Before you read this, click Play on this video. If you get caught up watching the animation, which is pretty cool, then play it again before you read the rest of this post and let it provide a soundtrack!
In 1986 I first visited Brazil, Indiana, about which that song was not written but about which I always think when I hear it. A college friend was raised there and he and I sometimes drove to town; I forget why. I wondered aloud one day about why the main drag was named National Avenue, and he replied, “It’s the name of an old highway, older than US 40.” That’s the first time I remember thinking the question that has spurred my roadsleuthing and road trips ever since: “I wonder where it used to go?”
Now I know, of course; it was the National Road and it stretched east to Cumberland and Baltimore in Maryland, and west to Vandalia in Illinois. And today it is US 40.
I’ve been through Brazil a bunch of times, and have even passed through on road trips with camera in hand, but never stopped to photograph it. I wish I had not delayed, as there used to be a Grey’s Auto Parts on the west end of town. I would have liked to have a photo of the sign. I always wondered if there was any relation, but it’s gone now, and so there’s nobody left to ask.
I don’t have anything eloquent or insightful to say about Brazil, but I did get some good photographs, so I’m going to write about them.
The Clay County courthouse was built in Brazil in 1914. The town itself was founded in 1866, although its roots go back to at least 1840.
Does your county’s courthouse have an F-86 fighter jet on its lawn?
When a town booms and booms again, old buildings get torn down to make way for new as prosperity continues. When a town booms but once, in its early days, its old buildings remain and are adapted to many uses their builders did not foresee. Brazil fits into the latter category.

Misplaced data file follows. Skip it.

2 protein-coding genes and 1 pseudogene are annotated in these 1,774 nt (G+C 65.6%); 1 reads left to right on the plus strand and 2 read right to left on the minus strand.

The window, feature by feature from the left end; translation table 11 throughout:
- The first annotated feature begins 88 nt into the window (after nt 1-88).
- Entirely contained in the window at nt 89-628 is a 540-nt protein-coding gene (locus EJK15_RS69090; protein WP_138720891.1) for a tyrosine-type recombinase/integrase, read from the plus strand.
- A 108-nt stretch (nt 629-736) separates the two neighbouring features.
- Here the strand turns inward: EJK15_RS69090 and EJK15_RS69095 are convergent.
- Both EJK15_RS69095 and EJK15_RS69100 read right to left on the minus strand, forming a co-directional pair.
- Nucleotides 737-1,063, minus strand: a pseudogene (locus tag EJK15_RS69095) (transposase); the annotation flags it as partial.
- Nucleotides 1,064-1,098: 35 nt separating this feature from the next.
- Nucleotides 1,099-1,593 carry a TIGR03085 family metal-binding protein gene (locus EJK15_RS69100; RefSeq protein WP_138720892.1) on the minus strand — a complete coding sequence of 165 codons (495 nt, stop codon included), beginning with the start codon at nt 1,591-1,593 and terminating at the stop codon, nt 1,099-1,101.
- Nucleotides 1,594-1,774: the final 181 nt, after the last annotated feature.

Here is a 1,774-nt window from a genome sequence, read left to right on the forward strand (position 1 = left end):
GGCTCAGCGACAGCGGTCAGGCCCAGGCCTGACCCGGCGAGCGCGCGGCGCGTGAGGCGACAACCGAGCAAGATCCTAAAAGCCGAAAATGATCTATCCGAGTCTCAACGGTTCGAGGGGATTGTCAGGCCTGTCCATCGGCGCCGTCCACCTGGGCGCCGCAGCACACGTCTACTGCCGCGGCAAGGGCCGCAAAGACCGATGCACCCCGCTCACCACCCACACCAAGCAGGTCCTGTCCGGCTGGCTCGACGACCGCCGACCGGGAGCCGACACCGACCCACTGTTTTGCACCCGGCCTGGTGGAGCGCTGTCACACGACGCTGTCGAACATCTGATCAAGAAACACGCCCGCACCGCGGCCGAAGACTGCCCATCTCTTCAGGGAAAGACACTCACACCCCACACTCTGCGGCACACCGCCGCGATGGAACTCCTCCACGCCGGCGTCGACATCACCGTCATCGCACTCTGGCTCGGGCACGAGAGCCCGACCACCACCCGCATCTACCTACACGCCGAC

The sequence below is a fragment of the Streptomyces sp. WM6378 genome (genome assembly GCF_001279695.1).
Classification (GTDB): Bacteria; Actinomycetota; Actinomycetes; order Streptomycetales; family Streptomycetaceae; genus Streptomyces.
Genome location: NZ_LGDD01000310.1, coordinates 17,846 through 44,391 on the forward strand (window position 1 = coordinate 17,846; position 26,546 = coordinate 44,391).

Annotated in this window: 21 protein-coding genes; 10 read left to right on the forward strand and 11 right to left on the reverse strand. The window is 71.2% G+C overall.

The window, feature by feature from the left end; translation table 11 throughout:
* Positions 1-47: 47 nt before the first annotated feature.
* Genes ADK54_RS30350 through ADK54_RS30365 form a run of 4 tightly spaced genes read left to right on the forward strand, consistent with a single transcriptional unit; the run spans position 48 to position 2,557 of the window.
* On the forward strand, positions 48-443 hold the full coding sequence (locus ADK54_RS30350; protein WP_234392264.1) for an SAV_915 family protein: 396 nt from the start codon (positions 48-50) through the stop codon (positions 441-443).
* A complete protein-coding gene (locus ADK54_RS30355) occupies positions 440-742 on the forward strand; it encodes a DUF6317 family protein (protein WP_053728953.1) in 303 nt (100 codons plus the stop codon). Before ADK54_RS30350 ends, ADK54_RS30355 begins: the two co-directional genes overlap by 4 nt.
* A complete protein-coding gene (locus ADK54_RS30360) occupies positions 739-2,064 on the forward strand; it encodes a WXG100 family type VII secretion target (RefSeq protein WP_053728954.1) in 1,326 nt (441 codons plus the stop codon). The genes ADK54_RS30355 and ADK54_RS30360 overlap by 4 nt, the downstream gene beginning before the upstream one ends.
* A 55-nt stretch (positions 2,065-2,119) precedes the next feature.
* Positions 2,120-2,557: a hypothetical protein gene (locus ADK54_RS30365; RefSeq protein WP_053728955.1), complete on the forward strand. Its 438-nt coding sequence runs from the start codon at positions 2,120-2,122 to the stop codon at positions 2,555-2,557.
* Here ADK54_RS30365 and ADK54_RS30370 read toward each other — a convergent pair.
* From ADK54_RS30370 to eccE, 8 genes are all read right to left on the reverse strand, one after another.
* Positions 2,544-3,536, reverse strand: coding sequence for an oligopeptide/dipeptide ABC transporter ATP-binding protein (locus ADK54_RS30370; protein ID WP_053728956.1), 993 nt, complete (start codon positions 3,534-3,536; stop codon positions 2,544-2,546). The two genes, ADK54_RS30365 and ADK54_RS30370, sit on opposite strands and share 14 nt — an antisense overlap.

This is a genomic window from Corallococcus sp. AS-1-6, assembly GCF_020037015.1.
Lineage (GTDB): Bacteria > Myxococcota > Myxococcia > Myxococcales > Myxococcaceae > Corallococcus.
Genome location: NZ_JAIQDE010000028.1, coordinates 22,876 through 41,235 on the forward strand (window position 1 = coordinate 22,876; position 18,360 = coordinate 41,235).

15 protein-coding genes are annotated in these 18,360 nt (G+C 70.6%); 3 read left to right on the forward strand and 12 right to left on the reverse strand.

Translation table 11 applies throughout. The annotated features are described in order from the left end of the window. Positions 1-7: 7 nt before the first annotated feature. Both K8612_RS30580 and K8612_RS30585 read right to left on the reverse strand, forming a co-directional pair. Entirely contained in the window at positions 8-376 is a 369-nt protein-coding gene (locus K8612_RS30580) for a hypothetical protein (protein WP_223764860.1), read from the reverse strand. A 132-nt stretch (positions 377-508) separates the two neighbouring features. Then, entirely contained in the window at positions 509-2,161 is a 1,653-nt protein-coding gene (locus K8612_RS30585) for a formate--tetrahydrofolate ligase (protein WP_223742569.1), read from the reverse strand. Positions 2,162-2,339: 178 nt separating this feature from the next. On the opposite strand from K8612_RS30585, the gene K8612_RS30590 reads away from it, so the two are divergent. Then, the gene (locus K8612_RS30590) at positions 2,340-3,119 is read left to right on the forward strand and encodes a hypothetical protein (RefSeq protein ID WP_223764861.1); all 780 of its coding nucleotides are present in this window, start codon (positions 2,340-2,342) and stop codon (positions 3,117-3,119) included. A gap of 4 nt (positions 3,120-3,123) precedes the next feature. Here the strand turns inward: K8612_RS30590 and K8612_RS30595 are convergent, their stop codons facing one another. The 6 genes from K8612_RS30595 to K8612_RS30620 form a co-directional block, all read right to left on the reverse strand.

I don’t know for sure, but I’m probably not going too far out on a limb to say that this building used to house The Brazil Times newspaper.
This building is a hodgepodge of misguided remodelings.
Some of Brazil’s downtown buildings have at least been tastefully redone.
This is the most original-looking building I saw in town.
This is the 1909 D. H. Davis building, and it’s for sale. You can own it for a mere $45,000.
I remembered from my 1980s visits that Brazil had a number of brick streets, so I stepped off the National Road briefly in search of one. I didn’t have to look for very long.
There’s plenty more to see in Brazil, but my time was running short. I made for the west edge of town where State Road 340 begins. At 5½ miles, it is the longest two-lane alignment of old US 40 and the National Road in Indiana. A four-lane US 40 was built in 1939 parallel to this alignment about 1000 feet to the south. I wonder what made it impossible to widen the original alignment.
I’ve driven this road any number of times with a camera in the car, but I only ever get photos at its ends, like this one. The road gets just enough traffic, and is narrow enough in all the most scenic spots, that there’s never a good opportunity pull my car over!
Do you like experiencing small-town America on the old highways? Check out Ellicott City, Maryland, at the other end of the National Road.